This sets the tone for the remainder of the stories in the collection: harsh, yet all having a gradual sense of tables being somehow turned on expectations or a character’s condition. Frequently, this takes the form of a revelation of revenge, where the seemingly powerless find a horror within that ends up empowering them, allowing them to surpass and overcome oppressive horror from without. Children and women abused, abandoned, or betrayed, vampires at the mercy of the Sun, the opening stories all share this common theme of the relatively powerless being exploited or harmed in terrible ways, either in the present or the past, and how events lead to turn that situation around in Apocalyptic might.
The first portion of the collection consists of stories that are best described as horror and dark fantasy. “Spare the Rod” is unique in not being fantastic, but captures the same feel as the surrounding tales in a few brief pages. This story highlights one aspect I particularly liked about the stories in Snyder’s collection. Her writing is economical. Her stories are to-the-point, yet still descriptive enough to richly establish atmospheric detail. The dark fantasy stories run a spectrum of archetypes, from ghost stories to mysteries to monsters to simple human-bred cruelty (at times with a supernatural twist).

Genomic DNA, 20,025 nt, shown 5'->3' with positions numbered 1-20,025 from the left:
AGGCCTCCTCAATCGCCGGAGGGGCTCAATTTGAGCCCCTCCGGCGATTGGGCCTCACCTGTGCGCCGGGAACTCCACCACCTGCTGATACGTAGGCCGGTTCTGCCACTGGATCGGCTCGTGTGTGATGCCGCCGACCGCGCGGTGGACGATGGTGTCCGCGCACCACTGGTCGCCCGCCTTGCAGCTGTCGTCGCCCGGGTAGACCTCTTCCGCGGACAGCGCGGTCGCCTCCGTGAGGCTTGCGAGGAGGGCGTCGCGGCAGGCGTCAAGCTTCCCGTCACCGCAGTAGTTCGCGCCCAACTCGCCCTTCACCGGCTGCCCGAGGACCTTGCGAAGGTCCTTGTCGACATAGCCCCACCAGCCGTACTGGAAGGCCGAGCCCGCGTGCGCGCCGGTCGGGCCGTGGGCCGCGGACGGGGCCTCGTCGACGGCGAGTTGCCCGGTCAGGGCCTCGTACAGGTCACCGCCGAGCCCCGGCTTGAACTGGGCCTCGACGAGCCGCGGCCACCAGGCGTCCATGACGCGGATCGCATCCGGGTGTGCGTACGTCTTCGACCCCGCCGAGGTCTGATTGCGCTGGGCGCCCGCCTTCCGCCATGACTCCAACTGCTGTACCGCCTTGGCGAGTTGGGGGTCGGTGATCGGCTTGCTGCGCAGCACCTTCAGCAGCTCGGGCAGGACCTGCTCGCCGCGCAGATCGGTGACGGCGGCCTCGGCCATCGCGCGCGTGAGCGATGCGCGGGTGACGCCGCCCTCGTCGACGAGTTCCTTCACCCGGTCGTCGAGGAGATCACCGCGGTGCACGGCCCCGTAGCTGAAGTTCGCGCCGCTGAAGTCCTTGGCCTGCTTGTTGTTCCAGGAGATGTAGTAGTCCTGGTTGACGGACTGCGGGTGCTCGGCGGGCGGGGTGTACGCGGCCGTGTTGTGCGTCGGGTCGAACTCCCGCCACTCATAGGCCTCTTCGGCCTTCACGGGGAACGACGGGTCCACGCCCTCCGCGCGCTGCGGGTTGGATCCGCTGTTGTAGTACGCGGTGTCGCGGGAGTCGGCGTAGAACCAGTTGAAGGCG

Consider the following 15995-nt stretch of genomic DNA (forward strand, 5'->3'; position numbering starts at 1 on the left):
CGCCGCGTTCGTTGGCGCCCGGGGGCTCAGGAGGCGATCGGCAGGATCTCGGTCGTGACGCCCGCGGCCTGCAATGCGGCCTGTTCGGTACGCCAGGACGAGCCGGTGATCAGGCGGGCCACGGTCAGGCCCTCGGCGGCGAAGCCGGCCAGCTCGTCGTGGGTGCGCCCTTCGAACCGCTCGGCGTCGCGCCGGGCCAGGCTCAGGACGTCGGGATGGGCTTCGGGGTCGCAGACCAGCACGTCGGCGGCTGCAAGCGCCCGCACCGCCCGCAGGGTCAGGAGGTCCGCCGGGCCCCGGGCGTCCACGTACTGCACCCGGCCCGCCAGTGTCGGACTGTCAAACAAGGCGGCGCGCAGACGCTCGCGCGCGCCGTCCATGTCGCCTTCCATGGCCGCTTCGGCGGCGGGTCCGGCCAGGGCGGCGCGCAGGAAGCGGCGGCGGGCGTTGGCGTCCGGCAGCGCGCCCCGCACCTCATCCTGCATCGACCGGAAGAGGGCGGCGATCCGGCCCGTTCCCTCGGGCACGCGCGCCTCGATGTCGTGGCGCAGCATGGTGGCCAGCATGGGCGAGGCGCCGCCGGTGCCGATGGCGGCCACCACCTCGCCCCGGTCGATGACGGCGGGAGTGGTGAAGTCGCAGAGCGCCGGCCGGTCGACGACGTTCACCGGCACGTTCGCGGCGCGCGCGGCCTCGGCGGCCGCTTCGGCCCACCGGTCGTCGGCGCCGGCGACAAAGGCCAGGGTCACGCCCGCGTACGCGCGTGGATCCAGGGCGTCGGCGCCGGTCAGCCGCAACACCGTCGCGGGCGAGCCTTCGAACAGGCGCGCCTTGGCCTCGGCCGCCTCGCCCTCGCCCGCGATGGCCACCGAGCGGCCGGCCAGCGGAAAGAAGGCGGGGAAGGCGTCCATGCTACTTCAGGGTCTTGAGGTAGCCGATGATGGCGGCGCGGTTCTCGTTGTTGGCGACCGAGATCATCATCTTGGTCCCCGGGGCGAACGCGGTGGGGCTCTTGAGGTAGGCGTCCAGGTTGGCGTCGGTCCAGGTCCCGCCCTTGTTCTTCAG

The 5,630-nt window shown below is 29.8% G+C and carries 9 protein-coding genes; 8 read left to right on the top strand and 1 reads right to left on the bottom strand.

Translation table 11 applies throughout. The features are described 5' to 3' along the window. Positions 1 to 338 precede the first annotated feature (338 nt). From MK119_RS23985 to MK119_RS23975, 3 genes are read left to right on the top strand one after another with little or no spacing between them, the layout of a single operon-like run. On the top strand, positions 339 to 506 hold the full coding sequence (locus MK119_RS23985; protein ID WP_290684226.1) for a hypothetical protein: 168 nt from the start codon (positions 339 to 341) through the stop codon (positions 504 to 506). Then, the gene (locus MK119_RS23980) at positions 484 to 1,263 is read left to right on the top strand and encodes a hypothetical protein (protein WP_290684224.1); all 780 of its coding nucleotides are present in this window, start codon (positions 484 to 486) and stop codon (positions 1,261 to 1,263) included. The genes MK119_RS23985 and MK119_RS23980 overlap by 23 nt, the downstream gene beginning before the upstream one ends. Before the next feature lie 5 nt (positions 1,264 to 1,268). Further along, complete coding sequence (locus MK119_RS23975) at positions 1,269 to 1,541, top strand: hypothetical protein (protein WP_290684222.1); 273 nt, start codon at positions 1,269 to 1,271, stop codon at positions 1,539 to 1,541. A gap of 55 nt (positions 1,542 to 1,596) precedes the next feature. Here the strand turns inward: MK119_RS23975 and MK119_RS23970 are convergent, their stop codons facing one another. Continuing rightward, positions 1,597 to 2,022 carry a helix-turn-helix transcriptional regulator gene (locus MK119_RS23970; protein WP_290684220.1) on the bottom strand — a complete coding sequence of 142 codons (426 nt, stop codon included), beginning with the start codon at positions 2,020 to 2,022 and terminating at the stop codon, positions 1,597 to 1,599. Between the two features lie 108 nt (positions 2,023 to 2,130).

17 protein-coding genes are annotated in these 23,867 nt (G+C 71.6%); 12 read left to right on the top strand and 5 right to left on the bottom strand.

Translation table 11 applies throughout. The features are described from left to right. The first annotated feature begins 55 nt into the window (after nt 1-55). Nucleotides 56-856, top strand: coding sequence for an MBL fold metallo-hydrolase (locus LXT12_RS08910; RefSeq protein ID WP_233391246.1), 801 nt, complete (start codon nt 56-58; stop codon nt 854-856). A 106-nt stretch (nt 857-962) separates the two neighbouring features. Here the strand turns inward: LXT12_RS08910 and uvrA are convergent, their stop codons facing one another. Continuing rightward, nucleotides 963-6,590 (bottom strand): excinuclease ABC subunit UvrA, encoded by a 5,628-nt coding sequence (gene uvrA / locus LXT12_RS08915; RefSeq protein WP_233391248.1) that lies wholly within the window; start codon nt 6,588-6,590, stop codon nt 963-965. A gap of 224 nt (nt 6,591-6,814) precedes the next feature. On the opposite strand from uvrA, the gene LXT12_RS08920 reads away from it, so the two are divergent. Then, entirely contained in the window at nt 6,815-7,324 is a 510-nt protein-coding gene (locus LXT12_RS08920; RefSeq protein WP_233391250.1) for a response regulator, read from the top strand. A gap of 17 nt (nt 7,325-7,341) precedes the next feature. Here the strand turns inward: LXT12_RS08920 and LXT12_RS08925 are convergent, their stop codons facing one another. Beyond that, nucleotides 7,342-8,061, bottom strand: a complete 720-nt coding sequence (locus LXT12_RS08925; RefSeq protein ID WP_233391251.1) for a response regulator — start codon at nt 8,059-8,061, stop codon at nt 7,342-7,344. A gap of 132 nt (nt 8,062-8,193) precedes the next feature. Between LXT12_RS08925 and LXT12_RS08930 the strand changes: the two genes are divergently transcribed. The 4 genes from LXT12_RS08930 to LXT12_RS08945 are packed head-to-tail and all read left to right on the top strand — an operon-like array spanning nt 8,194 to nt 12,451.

The common theme discussed above that all of these stories share has the unfortunate effect of making their plots become somewhat predictable. The pureness of the theme — in all its celebratory vulgarity of the oppressed overcoming their tortured pain — reaches its height with the joyous “I Fuck Your Sunshine”, but then is followed with “Carnal Harvest”, a relatively straight-forward revenge story that is written quite fine, but becomes weakened by the reader’s familiarity with Snyder’s underlying theme. Despite the strengths of leading off with “Magdala Amygdala”, I would have ordered the stories differently, perhaps ending with the award-winning dark story instead.